Scammers Impersonate the Police

We know scammers are out there, impersonating the authorities and conjuring up different schemes to fool people into giving them money. They might say they’re calling from the IRS because you owe taxes. Or claim they’re from the FTC, calling to help you recover money lost to a scammer. But now we’re hearing about a new ploy: scammers are impersonating the police! That takes some chutzpah, huh? Here’s how it works.

You get a phone call. Someone you care about is in jail and, they say, you need to pay up to bail him out. The scam-detecting radar in your head immediately goes off. You’re skeptical – but the caller ID says the call is from the police department. And, let’s be honest, your nephew is a knucklehead and you can totally imagine him being arrested. So, you keep listening.

The caller tells you to put money on a prepaid card and give him the card number. Now your scam-detecting radar is going off the charts. You know that police departments — and the federal government, for that matter — don’t tell people to pay with prepaid cards. You also know using a prepaid card is like paying cash — once the money is gone, you can’t get it back.

“But what about the caller ID?” you wonder. In fact, what seems like reliable information about the source of a call isn’t so reliable anymore. Scammers can rig caller ID to look like they’re calling from the police department. Or, really, anywhere — even your own number. Don’t rely on caller ID. It’s not foolproof. Scammers can easily spoof it to try to gain your trust. If it looks like the police are calling, look up the non-emergency phone number (hint: it’s not 9-1-1) and call to find out if the story is legit. You’ll soon learn it’s a scam.

Report the imposter to the FTC at ftc.gov/complaint. Select the category “Scams and Rip-offs” then “Impostor Scams”.

To learn more, read Government Imposter Scams or listen to these tips.

Tagged with: government, imposter, phone, scam

Comments

I got a call yesterday saying they were from social security and that I was picked for a $5,789.00 non taxable grant only thing I had to do was wire them $400.00 than they would wire me back the money I also got a call from some one claiming to be a credit card debit reilfe guy he said they could help me get my credit card debt paid off and my taxs,paid off but I would have to pay them if they helped me I told them I don't owe taxs,nor do I owe anything on creditcards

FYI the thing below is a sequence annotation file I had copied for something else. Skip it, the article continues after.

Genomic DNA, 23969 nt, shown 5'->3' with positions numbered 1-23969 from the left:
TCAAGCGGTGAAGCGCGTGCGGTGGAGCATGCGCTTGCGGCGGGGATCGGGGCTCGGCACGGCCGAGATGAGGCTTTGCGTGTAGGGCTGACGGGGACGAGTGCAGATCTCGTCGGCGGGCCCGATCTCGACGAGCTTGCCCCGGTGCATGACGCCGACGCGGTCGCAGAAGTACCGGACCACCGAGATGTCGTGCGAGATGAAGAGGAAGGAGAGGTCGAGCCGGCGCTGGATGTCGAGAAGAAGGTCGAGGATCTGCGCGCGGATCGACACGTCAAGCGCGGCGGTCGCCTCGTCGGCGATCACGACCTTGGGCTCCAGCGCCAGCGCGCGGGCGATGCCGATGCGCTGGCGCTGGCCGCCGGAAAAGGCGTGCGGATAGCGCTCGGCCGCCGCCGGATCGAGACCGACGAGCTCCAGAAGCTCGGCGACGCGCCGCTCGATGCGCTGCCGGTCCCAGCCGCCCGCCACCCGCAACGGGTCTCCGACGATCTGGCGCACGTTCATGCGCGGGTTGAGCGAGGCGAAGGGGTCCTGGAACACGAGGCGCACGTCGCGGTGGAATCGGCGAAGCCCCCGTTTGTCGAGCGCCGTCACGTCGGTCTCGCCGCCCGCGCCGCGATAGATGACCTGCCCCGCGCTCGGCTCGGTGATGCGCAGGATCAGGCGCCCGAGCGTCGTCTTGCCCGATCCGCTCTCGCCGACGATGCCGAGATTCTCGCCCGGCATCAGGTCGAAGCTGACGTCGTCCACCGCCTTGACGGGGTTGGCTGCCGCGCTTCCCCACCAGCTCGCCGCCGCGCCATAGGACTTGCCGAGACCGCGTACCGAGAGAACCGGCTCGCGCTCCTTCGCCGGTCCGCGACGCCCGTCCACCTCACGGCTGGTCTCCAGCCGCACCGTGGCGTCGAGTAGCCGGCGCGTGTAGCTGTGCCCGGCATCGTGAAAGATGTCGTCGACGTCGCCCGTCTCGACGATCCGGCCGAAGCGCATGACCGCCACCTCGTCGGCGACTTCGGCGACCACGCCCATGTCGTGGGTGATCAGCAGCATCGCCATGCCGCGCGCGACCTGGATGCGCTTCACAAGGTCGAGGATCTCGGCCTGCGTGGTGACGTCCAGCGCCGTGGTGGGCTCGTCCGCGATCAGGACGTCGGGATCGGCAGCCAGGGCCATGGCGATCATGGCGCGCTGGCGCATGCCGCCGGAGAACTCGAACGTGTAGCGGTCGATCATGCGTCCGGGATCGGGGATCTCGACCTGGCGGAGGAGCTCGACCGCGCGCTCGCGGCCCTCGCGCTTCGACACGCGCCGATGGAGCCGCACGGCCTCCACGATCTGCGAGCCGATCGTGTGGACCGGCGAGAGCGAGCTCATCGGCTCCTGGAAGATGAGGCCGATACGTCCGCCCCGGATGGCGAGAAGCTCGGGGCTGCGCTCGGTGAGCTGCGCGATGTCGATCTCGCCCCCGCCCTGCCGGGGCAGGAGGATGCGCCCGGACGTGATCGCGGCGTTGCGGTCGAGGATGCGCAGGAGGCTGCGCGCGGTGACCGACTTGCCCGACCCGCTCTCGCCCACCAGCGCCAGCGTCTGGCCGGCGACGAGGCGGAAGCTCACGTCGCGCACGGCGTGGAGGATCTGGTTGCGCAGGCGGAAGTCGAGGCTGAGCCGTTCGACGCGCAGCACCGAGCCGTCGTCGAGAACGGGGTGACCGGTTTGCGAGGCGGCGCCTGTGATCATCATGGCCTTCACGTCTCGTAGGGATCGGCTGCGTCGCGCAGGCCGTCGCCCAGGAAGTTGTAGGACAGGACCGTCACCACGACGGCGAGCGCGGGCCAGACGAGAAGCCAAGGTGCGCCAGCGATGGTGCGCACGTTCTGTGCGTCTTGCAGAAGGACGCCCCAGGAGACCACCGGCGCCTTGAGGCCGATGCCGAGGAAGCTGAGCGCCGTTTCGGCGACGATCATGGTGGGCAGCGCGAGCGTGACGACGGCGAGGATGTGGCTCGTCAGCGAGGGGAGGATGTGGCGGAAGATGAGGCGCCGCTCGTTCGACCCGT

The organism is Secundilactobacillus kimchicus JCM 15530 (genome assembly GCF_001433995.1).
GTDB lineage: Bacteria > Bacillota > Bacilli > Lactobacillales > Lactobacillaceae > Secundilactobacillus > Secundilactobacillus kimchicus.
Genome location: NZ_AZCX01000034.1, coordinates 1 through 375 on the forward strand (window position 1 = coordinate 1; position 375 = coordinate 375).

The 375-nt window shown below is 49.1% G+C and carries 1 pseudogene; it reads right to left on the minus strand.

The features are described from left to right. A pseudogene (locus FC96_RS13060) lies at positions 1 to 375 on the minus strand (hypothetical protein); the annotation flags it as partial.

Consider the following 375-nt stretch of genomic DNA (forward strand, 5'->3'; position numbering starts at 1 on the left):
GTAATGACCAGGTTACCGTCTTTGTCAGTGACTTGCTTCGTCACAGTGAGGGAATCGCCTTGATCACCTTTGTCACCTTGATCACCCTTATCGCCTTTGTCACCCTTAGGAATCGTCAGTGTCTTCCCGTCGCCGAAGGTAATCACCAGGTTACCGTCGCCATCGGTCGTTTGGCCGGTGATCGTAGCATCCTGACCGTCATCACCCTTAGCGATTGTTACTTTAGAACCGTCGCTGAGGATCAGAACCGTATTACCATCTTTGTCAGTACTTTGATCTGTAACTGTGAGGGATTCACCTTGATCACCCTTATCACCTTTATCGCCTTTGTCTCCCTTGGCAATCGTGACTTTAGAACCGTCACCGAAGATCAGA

This is so true. Someone called yesterday asking to speak to my husband and claimed to be from IRS. It sounded so fishy, I asked "What IRS?" and she says, "you know the real IRS." LOL! She hung up when I told her to write us a letter about the matter.

Good information, but........pls tell us what FTC is doing to terminate such illegal activity. In recent months, the number of telephone calls, with a false ID number has increased, including calls from my own number. Likewise, am now getting more and more e-mails from multiple businesses,none of which I have requested. Simply put,I keep reading about the problem, but read nothing about the solution. Sure, occasionally, a report is seen about some business that is being prosecuted, but never and report on whether they were found guilty, fined, sent to jail.... If the criminals cals be tech savvy, why can't our government agencies do the something to immediately counteract illegal activity.

You can find information about FTC Cases and Proceedings at ftc.gov/enforcement.

So when you catch a scammer what question should you ask them so that you will be sure that they are lying

What about when I call the FTC and they impersonate the FTC? Feigning that they will act on my complaint, passing the buck and telling me it's not their department while I get ripped off? Who is the scammer then?

Thanks for the info.

Thanks so much for this advise, it helps

i;m still gitin robokalls! how do i report this and too who? ams alredy on the kall list!.

Report robocalls to ftc.gov/complaint.

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